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Listed by NPR as one of the Top 100 Young Composers of today, Pakistani singer Arooj Aftab carries in her music a seasoned tranquility that inspires calm to whoever listens. The music of Arooj Aftab floats within several liminal spaces you might not have imagined—between New Age and classical minimalism, between Sufi devotional poetry and electronic trance, between singer-songwriter structure and states of pure being. Raised in Lahore, Pakistan, to a family that loved music and indulged her budding interests, Aftab had a natural aptitude, absorbing the lessons of imported pop, south asian classical music, and urdu poetry set to sound. In Pakistan, she recorded a humble and beautiful acoustic cover of Hallelujah that became a viral treasure. After moving to New England to attend the Berklee College of Music, though, her audio universe suddenly opened up, revealing abstract jazz and modern composition that would allow her to stretch her sense of song and magnificent voice into totally immersive states of being.
On her first two records, Aftab created singular, seamless worlds: For 2015’s Bird Under Water, she stretched her melismatic voice over gentle acoustic guitar, fluttering winds, and astral electronics that shimmer like gauze. And on 2018’s Siren Islands, that voice glows like the rising sun, radiating within digital frameworks that recall the colorful keyboard patterns of Terry Riley’s all-night flights or Grouper’s slowly circulating hazes.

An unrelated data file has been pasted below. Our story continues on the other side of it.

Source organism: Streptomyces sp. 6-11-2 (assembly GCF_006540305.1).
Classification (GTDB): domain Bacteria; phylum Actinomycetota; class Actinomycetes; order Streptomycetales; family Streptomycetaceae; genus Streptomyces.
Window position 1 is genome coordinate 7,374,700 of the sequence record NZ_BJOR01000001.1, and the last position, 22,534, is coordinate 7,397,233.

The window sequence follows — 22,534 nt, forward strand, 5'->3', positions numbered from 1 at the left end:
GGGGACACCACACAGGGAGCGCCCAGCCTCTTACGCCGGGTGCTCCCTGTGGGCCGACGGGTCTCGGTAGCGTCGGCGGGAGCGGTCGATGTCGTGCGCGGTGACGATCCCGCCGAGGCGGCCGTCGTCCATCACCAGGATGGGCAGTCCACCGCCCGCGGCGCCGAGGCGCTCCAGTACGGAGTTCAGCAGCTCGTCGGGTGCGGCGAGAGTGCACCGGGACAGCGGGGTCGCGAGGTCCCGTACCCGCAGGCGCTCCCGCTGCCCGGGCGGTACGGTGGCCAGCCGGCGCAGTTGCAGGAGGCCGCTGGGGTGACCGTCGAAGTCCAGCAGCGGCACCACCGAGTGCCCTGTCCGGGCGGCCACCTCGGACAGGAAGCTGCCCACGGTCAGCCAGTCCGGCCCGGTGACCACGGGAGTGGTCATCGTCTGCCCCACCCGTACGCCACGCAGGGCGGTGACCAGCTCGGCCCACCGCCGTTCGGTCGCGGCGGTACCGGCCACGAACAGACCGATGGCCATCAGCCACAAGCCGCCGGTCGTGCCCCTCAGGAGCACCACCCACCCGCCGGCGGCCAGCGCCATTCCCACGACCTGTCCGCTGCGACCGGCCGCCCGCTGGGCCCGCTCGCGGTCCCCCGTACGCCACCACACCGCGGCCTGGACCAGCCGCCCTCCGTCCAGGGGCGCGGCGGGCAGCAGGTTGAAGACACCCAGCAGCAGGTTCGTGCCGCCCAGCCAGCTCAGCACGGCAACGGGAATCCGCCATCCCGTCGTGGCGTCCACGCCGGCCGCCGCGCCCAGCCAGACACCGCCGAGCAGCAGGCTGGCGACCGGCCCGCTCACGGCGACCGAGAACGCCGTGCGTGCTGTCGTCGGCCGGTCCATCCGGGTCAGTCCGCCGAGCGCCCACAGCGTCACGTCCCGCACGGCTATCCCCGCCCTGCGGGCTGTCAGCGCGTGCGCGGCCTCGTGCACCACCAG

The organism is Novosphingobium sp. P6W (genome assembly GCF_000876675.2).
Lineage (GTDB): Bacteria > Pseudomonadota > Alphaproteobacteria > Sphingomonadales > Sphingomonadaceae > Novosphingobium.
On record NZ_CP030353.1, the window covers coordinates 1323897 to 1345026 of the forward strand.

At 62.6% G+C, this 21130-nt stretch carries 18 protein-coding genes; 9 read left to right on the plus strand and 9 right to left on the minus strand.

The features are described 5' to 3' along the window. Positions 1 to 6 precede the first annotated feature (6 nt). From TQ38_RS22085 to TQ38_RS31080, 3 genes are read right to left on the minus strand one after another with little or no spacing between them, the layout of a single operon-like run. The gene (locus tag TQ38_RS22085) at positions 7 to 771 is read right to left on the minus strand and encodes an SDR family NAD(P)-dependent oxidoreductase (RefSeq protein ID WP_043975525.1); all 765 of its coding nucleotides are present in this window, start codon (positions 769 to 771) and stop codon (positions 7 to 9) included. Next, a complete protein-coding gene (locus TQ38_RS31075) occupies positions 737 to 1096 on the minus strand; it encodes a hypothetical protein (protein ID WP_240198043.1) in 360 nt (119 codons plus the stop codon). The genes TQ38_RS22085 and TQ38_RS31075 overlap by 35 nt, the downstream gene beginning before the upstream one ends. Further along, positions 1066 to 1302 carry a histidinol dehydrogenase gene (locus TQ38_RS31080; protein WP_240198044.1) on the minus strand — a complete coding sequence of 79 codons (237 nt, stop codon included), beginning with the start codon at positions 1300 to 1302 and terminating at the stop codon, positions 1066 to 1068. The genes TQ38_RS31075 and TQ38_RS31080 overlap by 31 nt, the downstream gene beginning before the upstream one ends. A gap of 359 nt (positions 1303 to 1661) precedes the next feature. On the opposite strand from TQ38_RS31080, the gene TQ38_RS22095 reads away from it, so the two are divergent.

On her latest record, Vulture Prince, the composer’s remarkable voice, backed by a team of renowned musicians, transports listeners to worlds once known. “Vulture Prince is about revisiting places I’ve called mine,” says Aftab, “places that don’t necessarily exist anymore. It’s about people, friendships, relationships—some relationships that were unexpectedly short term, and how to deal with that.” While writing Vulture Prince Aftab lost her younger brother, Maher, and she dedicates this album to his memory—a signal of emergence from loss and grief. “E quindi uscimmo a revider la stelle,” as Dante says at last, out of the inferno, “and thence we came forth to see again the stars.
‘The Pakistan-born, Brooklyn-based composer draws from jazz, Hindustani classical, and folk to create a heartbreaking, exquisite document of the journey from grief to acceptance.’ Pitchfork
.’..Aftab transforms suffering into rhapsodic beauty with her exquisite, elastic phrasing, translating pain into acceptance as each song unfolds.’ Bandcamp Daily